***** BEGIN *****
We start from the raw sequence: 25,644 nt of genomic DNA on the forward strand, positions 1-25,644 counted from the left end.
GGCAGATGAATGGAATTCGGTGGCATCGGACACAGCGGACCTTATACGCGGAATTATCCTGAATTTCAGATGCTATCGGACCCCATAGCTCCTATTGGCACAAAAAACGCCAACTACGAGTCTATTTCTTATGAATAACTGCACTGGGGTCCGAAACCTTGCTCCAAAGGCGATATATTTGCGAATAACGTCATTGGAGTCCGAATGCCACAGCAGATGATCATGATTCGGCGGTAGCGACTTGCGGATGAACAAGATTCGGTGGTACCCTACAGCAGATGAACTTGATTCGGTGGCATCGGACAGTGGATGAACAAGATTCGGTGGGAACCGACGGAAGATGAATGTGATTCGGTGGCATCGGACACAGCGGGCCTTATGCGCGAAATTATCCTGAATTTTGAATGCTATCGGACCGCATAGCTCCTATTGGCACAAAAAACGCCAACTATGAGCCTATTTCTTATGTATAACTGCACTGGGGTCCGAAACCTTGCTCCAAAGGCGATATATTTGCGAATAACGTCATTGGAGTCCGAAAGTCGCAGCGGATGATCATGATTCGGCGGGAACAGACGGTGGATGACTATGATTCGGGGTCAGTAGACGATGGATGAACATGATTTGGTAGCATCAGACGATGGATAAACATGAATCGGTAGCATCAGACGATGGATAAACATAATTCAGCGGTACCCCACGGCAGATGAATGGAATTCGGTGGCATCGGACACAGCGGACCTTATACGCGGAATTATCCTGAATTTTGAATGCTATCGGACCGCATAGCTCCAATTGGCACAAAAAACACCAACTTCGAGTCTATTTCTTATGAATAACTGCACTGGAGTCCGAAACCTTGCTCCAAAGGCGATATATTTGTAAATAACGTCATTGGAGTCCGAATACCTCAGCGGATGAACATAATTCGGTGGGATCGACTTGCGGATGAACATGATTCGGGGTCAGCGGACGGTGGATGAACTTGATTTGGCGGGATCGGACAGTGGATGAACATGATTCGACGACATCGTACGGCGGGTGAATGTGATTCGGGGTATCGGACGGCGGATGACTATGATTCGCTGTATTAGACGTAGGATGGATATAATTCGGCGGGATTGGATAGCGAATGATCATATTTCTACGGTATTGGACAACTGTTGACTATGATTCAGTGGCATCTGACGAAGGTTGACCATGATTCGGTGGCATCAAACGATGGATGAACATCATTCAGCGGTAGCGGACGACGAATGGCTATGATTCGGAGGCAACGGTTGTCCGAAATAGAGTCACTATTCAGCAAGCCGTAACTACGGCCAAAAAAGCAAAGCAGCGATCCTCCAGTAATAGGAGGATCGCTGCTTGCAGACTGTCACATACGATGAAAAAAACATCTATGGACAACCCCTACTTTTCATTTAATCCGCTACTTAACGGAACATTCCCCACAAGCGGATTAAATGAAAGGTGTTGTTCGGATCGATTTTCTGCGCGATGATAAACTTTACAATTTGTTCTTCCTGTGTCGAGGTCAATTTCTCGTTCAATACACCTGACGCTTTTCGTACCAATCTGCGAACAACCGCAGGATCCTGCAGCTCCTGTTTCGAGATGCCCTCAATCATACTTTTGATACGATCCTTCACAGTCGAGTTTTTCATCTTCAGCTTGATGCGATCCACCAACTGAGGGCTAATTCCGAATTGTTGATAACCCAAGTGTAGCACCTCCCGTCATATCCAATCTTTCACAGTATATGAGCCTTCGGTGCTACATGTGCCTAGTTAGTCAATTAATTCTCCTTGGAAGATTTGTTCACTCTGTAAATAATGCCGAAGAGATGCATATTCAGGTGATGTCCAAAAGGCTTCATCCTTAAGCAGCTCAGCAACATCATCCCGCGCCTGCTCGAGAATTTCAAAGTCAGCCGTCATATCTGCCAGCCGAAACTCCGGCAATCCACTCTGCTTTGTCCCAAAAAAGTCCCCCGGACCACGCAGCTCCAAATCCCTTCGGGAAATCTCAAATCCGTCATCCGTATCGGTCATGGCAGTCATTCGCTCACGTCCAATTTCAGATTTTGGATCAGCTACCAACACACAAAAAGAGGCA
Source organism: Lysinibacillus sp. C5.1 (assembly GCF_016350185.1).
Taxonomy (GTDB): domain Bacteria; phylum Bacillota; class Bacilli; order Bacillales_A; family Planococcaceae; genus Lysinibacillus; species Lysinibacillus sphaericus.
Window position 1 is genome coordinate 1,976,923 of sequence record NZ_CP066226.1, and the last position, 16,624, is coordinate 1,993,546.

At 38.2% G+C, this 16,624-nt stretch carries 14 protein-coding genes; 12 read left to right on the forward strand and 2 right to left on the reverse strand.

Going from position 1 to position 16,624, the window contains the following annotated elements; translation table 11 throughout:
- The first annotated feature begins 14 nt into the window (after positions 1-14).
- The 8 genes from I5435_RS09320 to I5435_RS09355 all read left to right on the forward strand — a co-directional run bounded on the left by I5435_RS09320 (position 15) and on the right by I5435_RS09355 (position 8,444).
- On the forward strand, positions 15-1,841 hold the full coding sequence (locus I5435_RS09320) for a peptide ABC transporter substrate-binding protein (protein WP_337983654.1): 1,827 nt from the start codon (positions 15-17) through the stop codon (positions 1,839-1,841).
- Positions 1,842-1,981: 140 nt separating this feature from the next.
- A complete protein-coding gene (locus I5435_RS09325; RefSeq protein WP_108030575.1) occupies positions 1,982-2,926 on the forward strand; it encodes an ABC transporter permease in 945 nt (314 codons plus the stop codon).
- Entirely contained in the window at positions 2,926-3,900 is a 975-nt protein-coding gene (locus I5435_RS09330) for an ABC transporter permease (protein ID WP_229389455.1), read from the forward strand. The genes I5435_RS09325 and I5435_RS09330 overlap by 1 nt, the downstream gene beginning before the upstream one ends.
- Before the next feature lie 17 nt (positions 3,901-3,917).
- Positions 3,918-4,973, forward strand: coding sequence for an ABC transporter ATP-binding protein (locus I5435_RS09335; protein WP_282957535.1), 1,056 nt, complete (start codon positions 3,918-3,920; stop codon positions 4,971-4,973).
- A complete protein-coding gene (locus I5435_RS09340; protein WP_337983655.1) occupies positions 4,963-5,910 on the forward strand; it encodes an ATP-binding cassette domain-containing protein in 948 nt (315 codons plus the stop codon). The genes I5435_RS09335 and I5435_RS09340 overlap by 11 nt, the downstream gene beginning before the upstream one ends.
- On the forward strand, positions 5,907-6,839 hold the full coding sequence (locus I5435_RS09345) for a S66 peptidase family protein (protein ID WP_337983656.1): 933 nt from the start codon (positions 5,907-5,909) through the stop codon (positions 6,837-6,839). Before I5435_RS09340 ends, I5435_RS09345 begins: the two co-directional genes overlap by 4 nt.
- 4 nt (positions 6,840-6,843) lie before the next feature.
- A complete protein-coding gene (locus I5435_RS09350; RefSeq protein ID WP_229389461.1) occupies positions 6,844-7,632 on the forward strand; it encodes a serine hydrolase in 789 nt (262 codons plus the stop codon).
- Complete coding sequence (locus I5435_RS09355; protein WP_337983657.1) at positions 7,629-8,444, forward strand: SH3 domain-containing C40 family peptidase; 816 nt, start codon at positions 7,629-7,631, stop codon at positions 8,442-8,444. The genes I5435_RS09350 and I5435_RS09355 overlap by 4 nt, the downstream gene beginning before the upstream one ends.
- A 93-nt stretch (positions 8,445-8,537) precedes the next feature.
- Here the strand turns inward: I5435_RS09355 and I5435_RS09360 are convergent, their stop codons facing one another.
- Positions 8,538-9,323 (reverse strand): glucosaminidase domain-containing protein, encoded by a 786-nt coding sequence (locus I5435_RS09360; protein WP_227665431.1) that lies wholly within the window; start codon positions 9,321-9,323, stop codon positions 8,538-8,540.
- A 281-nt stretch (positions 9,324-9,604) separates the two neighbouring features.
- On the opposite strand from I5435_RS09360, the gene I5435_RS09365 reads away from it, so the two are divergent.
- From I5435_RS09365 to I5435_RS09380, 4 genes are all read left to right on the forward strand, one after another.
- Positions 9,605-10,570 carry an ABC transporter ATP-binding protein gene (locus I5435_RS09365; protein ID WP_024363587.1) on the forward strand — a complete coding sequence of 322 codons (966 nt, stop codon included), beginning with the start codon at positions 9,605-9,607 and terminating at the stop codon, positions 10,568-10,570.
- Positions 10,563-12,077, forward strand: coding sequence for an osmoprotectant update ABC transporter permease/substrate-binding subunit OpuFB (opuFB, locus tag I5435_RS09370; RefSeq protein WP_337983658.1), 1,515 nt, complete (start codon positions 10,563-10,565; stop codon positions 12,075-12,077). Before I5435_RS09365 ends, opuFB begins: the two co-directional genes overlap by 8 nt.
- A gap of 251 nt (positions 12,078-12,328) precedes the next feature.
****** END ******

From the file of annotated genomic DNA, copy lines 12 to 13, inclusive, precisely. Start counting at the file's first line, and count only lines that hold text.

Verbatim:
- A complete protein-coding gene (locus I5435_RS09325; RefSeq protein WP_108030575.1) occupies positions 1,982-2,926 on the forward strand; it encodes an ABC transporter permease in 945 nt (314 codons plus the stop codon).
- Entirely contained in the window at positions 2,926-3,900 is a 975-nt protein-coding gene (locus I5435_RS09330) for an ABC transporter permease (protein ID WP_229389455.1), read from the forward strand. The genes I5435_RS09325 and I5435_RS09330 overlap by 1 nt, the downstream gene beginning before the upstream one ends.